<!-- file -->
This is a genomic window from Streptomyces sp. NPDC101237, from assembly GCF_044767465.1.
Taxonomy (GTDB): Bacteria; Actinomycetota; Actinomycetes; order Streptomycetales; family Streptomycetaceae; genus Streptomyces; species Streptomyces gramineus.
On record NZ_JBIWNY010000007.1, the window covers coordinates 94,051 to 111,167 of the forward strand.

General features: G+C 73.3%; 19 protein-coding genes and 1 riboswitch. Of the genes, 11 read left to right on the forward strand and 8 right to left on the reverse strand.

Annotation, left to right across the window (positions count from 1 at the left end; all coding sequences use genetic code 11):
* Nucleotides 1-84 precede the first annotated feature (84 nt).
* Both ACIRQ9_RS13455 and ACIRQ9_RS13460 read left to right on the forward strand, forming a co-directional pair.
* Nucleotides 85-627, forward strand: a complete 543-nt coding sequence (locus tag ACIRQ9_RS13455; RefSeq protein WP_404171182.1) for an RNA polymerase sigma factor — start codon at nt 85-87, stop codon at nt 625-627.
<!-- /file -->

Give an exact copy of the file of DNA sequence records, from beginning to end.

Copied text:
This is a genomic window from Streptomyces sp. NPDC101237, from assembly GCF_044767465.1.
Taxonomy (GTDB): Bacteria; Actinomycetota; Actinomycetes; order Streptomycetales; family Streptomycetaceae; genus Streptomyces; species Streptomyces gramineus.
On record NZ_JBIWNY010000007.1, the window covers coordinates 94,051 to 111,167 of the forward strand.

General features: G+C 73.3%; 19 protein-coding genes and 1 riboswitch. Of the genes, 11 read left to right on the forward strand and 8 right to left on the reverse strand.

Annotation, left to right across the window (positions count from 1 at the left end; all coding sequences use genetic code 11):
* Nucleotides 1-84 precede the first annotated feature (84 nt).
* Both ACIRQ9_RS13455 and ACIRQ9_RS13460 read left to right on the forward strand, forming a co-directional pair.
* Nucleotides 85-627, forward strand: a complete 543-nt coding sequence (locus tag ACIRQ9_RS13455; RefSeq protein WP_404171182.1) for an RNA polymerase sigma factor — start codon at nt 85-87, stop codon at nt 625-627.